Blood In Blood Out
Review by Yener on May 20, 2019.
So, what we have here is album number ten from the legendary Bay Area thrashers Exodus. And without beating around the bush let me just say that YES, I am very happy to have Zetro back! This is the way Exodus should sound.
While Rob Dukes was alright, he wasn’t anything special, and in my opinion never really fit in with the Exodus sound. He was too much of a screamer, and not enough of a singer. He didn't have the soul of Exodus and just generally came off as a too aggressive shouter, which just doesn't work with their sound. You don’t need false “tough guy” vocals to sound aggressive, which Zetro happily proves on this album.
So album number ten, huh? I think it’s pretty safe to say that most of us were underwhelmed with the past few Exodus releases. While some good tracks were sprinkled here and there ("Funeral Hymn" is still amazing) overall it felt like filler. So, what we have here is more old school Exodus, which is not a bad thing. Because when Exodus get it right, they really get it right. So let’s see what they've come up with in this new installment of Bay Area thrash.
"Black 13" is what I would call a mediocre intro to an album. Though it gives us many clues of what’s to come – a nice, thick guitar sound, rumbling bass, and Tom Hunting’s trademark thrash beats, which sound nice and punchy and clear. The song itself is nothing to write home about, though. I just expected better. Thankfully, the next track “Blood In, Blood Out” delivers on all levels. Classic Exodus from start to finish, this is what I wanted to hear. Exactly what I wanted to hear in fact. Fast, brutal, catchy – it pretty much has it all.
Easily one of the highlights on the album has got to be “Salt the Wound”, which features Kirk Hammett. I personally thought this was a pretty cool thing to do, as Kirk was a founding member of Exodus. So, for him to return to the band and deliver a guitar solo was a nice touch. People saying that it was just done for a marketing gimmick… well, you may be right. But it didn't bother me at all because the guy has every right to be there. That said though, this is easily one of the best songs on the album. The riffs are just pure, no nonsense thrash, with a fair amount of groove thrown in. Tom’s drumming just seems to make the song, as the bridge leading up to the guitar leads just wouldn't work without that double bass groove. Kirk’s performance here is good, though obviously it’s nothing ground breaking or earth shattering. He pretty much came in and did what he did back in the day when he was allowed to do the same in Metallica. And come on, that’s not a bad thing. The song on a whole however gets full points from me, it’s just pretty badass.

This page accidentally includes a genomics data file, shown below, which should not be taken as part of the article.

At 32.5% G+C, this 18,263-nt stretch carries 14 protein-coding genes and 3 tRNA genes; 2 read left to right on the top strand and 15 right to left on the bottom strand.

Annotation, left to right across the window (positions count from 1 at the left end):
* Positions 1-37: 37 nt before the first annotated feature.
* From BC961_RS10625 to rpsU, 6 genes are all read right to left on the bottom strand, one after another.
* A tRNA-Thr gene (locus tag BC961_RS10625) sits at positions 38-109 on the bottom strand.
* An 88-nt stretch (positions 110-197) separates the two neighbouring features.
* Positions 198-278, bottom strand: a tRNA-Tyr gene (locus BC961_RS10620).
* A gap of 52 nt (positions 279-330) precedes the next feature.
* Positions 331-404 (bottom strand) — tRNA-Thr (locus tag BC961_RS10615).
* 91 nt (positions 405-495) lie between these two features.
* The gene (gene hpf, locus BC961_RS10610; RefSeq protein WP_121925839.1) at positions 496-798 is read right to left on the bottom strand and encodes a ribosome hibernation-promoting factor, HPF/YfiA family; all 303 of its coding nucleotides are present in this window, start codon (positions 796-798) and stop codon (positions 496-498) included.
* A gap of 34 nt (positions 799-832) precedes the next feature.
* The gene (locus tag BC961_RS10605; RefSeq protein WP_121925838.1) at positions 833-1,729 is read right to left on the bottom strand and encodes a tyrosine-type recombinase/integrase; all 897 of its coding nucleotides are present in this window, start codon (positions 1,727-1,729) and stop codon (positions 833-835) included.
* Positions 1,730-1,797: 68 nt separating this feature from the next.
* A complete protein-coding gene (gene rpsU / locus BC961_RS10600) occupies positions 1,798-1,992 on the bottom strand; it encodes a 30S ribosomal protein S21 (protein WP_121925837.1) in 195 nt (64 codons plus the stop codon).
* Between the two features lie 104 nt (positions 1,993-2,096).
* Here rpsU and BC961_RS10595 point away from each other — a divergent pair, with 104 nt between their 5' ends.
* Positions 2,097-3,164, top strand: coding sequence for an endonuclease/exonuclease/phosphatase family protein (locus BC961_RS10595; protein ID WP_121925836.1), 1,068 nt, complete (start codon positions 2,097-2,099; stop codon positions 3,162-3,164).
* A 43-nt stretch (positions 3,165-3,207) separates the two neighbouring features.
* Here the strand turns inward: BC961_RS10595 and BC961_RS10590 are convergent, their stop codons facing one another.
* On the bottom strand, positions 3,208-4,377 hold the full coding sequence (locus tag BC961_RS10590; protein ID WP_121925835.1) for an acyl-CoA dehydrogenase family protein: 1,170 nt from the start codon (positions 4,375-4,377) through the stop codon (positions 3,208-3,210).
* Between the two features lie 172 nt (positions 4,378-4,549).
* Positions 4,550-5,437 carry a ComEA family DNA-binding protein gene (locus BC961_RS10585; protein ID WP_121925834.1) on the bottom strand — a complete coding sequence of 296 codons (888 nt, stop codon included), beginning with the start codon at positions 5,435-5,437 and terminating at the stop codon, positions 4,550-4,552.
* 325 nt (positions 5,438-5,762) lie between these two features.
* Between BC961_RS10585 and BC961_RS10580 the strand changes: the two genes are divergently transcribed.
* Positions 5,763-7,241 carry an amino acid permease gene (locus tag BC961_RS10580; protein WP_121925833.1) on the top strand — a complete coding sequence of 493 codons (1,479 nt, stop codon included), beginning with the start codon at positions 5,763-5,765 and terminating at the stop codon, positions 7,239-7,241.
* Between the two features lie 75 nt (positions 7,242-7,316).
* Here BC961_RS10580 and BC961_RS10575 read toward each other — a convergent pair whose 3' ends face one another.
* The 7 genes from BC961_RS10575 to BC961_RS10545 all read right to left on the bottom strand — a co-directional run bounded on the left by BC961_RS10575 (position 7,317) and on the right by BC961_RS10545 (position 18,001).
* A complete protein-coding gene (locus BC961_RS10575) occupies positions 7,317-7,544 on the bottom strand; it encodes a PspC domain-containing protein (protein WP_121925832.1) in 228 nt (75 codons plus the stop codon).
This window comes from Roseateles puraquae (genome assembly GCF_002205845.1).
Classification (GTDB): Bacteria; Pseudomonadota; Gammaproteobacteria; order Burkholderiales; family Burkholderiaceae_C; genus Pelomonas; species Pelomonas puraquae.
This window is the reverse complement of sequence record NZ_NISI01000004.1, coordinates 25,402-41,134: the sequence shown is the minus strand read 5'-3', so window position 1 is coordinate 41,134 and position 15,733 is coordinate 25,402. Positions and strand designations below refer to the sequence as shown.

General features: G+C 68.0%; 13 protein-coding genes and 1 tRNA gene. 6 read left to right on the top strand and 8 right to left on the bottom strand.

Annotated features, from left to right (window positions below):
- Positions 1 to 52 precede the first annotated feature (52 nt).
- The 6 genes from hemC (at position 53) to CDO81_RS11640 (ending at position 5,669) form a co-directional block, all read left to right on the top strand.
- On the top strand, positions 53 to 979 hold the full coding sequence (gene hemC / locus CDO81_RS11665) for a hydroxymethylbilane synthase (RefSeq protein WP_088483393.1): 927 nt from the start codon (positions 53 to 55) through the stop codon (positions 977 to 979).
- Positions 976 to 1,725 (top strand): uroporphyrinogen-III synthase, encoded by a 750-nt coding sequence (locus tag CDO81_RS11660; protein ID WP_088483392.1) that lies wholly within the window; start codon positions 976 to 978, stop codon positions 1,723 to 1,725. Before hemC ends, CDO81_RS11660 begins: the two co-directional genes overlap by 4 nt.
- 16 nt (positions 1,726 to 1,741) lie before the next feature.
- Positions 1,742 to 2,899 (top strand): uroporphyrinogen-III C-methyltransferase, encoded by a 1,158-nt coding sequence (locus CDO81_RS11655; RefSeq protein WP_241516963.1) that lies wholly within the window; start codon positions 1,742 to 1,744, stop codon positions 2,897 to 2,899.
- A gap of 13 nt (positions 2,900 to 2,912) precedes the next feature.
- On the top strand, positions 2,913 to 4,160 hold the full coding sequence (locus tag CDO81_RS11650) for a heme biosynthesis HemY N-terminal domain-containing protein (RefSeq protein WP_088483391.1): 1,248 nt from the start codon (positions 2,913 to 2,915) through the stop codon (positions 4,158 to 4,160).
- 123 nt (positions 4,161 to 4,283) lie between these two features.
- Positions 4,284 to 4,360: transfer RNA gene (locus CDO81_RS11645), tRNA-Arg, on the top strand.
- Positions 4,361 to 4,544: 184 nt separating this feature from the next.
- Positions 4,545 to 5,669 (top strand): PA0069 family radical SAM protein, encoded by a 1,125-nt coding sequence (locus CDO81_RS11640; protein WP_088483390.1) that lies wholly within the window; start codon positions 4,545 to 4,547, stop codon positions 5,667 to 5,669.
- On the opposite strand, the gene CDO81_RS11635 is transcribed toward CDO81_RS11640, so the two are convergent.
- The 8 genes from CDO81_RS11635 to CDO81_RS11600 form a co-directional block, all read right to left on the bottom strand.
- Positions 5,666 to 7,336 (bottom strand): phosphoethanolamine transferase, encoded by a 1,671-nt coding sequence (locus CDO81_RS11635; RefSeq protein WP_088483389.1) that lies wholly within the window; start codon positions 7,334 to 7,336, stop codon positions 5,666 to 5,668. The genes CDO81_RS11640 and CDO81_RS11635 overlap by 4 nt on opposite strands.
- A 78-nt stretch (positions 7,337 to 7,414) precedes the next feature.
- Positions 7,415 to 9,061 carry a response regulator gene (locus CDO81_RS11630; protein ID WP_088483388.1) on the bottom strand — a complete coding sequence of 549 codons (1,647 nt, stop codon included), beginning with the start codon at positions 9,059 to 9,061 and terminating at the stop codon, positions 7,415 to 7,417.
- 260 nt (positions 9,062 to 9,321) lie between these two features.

"BTK" is another track which features a guest performance, and this time it’s Chuck from Testament. Sadly, the song does pretty much nothing for me. To be honest, most of the rest of the album doesn't do much for me. There are some good tracks sprinkled here and there such as “Body Harvest”, “Food For the Worms” and maybe “Honor Killings”
One thing about this album, and with new Exodus in general, is that the songs are just too damn long. An Exodus song should never pass the five-minute mark. After that you’re pushing it, and there are six songs here which are over six minutes long – and that’s more than half the album. Cut it out. Exodus songs should be short, to the point, and aggressive. Around four minutes in length is perfect for them, and it seems that anything after that just turns into a chore.
Overall, I both like and dislike this album. The positives are that it sounds great and that Zetro is back. The negatives are that it’s simply just not interesting enough. I was expecting more this time around, especially since the last two albums didn't go over so well. Don’t get me wrong, it’s still fun to listen to from time to time, but strangely most of it just goes in one ear and out the other. There’s nothing really to cling onto... and the songs are just so goddamn long.
Rating: 6.8 out of 10232